Multitouch touch screens are all the rage – from tablets to tables, mobiles to monitors, it’s the new way to interact with your device. One category that’s seen a rise in the number of touchscreen-based options is the all in one computer sector.
So what are they like to use, and should you buy one?
The Good: Touchscreens are made to be big. Compare using a tablet to using a smartphone for browsing the web, using an app – anything, in fact – and you’ll see what I mean. Big touchscreens are great, and all in one computers tend to have big screens. The less space your finger takes up as a proportion of the overall screen size, the more precise the feeling of control.
The Bad: There’s little in the way of ‘desktop’ support for touch screens just yet. Windows 7’s touch functionality is very basic – even its much-hyped multitouch offerings disappoint. So, you’ll probably find you just go back to using a mouse and keyboard. I certainly did when I got my all-in-one. But something changed all that.
The Good: Windows 8 is going to be a game changer for touch screen all-in-one computers. It’s designed with touch in mind – written for tablets, and then expanded from there. That’s going to bring all-in-one computers in line with the kind of touch responsiveness and utility we expect from modern tablet computers, which will be a big change up from W7.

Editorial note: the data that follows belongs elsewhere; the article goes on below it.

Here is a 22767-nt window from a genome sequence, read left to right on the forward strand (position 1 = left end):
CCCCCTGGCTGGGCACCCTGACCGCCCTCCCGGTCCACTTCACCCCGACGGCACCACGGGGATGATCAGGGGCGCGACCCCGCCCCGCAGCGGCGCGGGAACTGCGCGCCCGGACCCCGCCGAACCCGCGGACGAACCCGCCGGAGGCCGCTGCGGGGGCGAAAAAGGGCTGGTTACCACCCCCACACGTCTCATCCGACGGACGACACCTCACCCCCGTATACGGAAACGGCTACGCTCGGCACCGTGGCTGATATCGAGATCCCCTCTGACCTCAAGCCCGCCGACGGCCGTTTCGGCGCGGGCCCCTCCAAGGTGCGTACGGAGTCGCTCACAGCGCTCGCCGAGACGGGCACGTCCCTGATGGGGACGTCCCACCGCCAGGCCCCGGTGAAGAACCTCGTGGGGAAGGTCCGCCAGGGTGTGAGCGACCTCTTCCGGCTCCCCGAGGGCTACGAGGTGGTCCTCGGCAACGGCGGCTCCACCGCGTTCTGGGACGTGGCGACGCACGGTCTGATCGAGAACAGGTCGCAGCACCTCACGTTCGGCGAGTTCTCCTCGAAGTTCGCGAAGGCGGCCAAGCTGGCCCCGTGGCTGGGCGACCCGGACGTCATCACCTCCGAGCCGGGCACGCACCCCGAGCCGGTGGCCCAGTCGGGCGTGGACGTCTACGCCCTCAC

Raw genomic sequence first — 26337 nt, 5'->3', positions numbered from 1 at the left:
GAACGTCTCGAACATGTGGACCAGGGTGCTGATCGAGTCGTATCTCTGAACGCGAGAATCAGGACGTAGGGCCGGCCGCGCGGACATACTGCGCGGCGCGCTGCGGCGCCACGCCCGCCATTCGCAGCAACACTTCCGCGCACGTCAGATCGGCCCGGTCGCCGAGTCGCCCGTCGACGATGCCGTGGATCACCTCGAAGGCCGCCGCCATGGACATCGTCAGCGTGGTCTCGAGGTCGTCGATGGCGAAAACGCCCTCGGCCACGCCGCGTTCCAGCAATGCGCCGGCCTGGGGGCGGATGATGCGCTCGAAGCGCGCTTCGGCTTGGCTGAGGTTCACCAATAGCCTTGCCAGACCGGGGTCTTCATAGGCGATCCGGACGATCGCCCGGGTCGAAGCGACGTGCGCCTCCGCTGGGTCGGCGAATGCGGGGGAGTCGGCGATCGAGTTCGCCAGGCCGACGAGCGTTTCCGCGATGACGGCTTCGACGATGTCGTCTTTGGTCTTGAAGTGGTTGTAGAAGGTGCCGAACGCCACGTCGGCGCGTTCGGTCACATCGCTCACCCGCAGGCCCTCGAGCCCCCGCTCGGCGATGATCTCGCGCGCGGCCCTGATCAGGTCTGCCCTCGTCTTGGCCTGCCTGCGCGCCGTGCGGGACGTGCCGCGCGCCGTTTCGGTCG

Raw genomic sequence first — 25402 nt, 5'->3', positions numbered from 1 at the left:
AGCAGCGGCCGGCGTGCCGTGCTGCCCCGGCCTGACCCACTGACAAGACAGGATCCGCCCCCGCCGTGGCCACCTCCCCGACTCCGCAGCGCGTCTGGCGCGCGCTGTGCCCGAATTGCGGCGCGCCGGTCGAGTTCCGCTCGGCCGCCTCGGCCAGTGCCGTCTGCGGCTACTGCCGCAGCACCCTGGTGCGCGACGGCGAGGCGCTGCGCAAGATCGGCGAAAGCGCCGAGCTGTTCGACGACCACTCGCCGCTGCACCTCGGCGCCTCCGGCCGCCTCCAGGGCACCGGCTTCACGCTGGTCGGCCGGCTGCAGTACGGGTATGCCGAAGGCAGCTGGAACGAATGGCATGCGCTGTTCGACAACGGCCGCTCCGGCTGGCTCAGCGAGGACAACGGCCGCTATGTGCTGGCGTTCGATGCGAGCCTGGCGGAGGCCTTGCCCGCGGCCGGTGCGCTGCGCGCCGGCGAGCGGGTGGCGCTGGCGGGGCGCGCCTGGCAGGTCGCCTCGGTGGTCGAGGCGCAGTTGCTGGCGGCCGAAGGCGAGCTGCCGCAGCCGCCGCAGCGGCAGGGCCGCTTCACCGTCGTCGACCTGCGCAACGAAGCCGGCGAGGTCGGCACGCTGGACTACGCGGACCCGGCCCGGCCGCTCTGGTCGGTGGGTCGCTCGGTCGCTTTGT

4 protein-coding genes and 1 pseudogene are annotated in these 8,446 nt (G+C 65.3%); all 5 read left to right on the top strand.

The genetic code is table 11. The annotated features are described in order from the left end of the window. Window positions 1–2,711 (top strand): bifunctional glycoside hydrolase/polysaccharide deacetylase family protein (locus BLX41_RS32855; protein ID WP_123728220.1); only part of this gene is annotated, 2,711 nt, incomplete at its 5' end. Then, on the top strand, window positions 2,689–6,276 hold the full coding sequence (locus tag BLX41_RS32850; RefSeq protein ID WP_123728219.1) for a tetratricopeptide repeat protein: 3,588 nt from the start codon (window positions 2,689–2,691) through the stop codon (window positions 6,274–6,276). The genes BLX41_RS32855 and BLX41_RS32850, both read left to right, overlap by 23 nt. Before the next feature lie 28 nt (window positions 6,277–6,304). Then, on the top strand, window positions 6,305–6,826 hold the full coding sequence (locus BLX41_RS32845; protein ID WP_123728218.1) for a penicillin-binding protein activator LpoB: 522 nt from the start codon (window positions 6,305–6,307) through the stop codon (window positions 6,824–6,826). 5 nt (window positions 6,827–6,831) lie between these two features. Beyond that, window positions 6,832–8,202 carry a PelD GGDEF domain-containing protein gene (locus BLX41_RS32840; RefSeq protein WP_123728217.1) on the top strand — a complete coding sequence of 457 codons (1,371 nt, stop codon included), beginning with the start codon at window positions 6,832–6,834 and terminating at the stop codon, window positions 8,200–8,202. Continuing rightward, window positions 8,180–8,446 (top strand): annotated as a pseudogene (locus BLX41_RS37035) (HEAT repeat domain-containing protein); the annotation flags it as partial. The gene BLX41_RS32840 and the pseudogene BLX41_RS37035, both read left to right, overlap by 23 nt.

The Bad: Fingerprints. I don’t mind them much on tablets, you kind of expect them and besides, tablets you kind of view square-on. An all-in-one computer is viewed at a slightly more oblique angle, which accentuates glare and any marks on the screen. It’s also unusual to see fingermarks all over a desktop computer, but maybe that’s because I’ve been conditioned in to believing that your fingers need never go near a monitor. But still, oleophobic technology could do with stepping up a bit before touchscreens become really attractive on all-in-ones.
The Good: Comfort. It’s actually surprisingly intuitive (once you get over instinctively reaching for a mouse every time you want to do something) to use a desktop computer as a touchscreen. In fact, I found I simply didn’t sit down as much as I used to. I could accomplish little things – like looking up the weather, or checking a calendar – from standing. That’s exciting to me. I’ve always had a fashion with the permanency of embedding touchscreens in to other technology – and I’m not alone, judging from the current trend of sticking iPads in restaurant tables – and it’s thrilling to think that touchscreen all-in-one computers could sit all over the house, all in sync, and all at your fingertips.
So those are my thoughts about the good and bad of using a touchscreen all-in-one computer for a week. Many thanks to my friend for lending me his computer for the week, and I promise I’ll lend you my iPad at some point (just as soon as I can get away from Angry Birds…).